Chicago: Burgers at DMK Burger Bar Are a BFD

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[Photographs: Daniel Zemans]

DMK Burger Bar

2954 N. Sheffield Avenue, Chicago IL 60657 (map); 773-360-8686 ; dmkburgerbar.com
Cooking Method: Griddled
Short Order: Outstanding patties with wide selection of complementary toppings make this a standout burger spot
Want Fries With That? Oh hells yeah. Only hard part is picking which ones to get (hint: sweet potato)
Price: Singles, $8; doubles, $11

Michael Kornick, best known for the work he does at MK, is one of Chicago's most highly regarded chefs. David Morton, a member of the family that gave the world Morton's of Chicago and Hard Rock Café, grew up in the restaurant business. Together, they are the force behind DMK Burger Bar which has been blowing minds in Lakeview since it opened just over a year ago.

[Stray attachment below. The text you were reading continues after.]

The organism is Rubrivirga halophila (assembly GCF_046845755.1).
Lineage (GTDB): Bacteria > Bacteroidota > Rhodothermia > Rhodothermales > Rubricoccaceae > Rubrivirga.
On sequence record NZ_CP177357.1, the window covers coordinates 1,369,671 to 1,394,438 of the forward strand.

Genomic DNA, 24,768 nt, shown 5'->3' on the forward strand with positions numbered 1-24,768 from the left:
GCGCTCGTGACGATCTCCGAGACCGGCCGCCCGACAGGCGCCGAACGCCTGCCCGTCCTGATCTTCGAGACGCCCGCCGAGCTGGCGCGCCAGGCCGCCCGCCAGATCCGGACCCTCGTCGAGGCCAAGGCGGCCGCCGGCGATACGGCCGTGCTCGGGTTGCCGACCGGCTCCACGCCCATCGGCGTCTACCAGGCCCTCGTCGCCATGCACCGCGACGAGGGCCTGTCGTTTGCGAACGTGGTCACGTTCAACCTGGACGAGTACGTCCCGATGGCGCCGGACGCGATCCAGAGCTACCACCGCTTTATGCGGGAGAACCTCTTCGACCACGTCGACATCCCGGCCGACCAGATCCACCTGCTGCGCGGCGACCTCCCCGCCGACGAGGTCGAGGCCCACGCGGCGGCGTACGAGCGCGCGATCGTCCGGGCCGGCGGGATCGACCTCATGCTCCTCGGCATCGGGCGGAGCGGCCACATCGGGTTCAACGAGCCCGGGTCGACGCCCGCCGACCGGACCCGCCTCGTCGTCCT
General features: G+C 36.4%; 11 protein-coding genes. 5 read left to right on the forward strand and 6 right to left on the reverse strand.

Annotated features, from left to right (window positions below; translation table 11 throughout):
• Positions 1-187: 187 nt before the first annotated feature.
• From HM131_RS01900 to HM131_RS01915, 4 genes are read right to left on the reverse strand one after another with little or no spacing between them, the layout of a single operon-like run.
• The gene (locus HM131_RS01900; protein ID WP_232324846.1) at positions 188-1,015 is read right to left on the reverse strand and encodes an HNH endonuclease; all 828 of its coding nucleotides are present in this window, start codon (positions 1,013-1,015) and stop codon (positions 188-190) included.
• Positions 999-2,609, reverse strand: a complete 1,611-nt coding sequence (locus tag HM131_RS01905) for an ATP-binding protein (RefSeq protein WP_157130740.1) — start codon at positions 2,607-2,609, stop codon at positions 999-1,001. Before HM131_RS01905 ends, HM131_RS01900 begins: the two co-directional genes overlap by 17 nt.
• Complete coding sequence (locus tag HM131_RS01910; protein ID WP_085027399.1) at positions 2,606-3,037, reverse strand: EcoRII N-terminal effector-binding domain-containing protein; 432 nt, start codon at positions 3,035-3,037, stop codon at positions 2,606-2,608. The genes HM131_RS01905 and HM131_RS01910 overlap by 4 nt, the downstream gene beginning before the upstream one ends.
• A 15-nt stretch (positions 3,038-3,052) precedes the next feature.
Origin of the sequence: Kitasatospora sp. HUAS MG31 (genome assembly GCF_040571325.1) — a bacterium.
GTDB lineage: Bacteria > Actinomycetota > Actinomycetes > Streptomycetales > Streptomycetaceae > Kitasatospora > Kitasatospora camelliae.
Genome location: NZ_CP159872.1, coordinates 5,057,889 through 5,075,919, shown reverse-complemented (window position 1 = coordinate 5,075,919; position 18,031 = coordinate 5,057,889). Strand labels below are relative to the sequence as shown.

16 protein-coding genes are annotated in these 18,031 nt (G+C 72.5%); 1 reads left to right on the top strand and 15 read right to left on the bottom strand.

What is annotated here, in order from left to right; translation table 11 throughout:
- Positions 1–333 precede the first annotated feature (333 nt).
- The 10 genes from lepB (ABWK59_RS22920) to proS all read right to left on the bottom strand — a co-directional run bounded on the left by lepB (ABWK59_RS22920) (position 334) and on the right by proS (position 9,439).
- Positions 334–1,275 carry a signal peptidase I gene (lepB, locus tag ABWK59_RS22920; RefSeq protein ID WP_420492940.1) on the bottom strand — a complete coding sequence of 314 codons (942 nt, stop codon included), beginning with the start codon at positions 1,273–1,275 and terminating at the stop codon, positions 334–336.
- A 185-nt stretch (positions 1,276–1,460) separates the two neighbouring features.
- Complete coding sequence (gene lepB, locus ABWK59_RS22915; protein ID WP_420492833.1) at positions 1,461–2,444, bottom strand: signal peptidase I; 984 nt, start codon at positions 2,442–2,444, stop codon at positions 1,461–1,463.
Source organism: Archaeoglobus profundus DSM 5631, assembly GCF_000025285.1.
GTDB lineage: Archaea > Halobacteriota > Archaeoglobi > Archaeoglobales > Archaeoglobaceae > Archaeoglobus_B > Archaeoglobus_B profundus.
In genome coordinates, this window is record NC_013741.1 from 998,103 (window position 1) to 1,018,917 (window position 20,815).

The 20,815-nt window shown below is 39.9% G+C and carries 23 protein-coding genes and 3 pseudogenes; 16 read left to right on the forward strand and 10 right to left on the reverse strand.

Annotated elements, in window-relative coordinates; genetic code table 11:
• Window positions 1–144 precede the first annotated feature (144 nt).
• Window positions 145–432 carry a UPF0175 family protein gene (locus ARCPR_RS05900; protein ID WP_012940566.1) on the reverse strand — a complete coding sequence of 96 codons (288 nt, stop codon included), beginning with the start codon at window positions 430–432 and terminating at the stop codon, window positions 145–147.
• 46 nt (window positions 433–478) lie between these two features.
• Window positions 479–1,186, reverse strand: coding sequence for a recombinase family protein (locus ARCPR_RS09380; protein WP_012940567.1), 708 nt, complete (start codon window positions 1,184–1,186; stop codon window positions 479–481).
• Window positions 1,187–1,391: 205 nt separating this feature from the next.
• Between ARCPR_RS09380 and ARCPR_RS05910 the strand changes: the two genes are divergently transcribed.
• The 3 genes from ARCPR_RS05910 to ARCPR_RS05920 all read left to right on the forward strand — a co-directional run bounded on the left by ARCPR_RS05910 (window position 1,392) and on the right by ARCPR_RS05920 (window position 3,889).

DMK offers nine different beef burgers along with five nontraditional patties (turkey, lamb, veggie, portobello, and salmon). All of the $8 burgers can served as a turkey or portobello burger, and they can all be transformed into a double for an extra $3. The vast array of burgers is complemented by an equally broad spread of tempting sides and drinks. With so much on the menu, it's easy to assume that Kornick and Morton allowed ambition to get in the way of excellence. That assumption would be dead wrong.

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There are nine beef burgers to choose from at DMK, ranging in complexity from a basic cheeseburger to ones like the roasted hatch green chile, fried egg, bacon and Sonoma Jack cheeseburger pictured above. Nobody would tell me what cut of beef is used but a few months ago the restaurant tweeted a picture of Kornick butchering a hind quarter. The patties are five ounces apiece and are griddled to medium well. Thin burgers made from grass fed beef cooked that long are obviously not going to be dripping with juice, but these things come with a very nice crust and are loaded with flavor.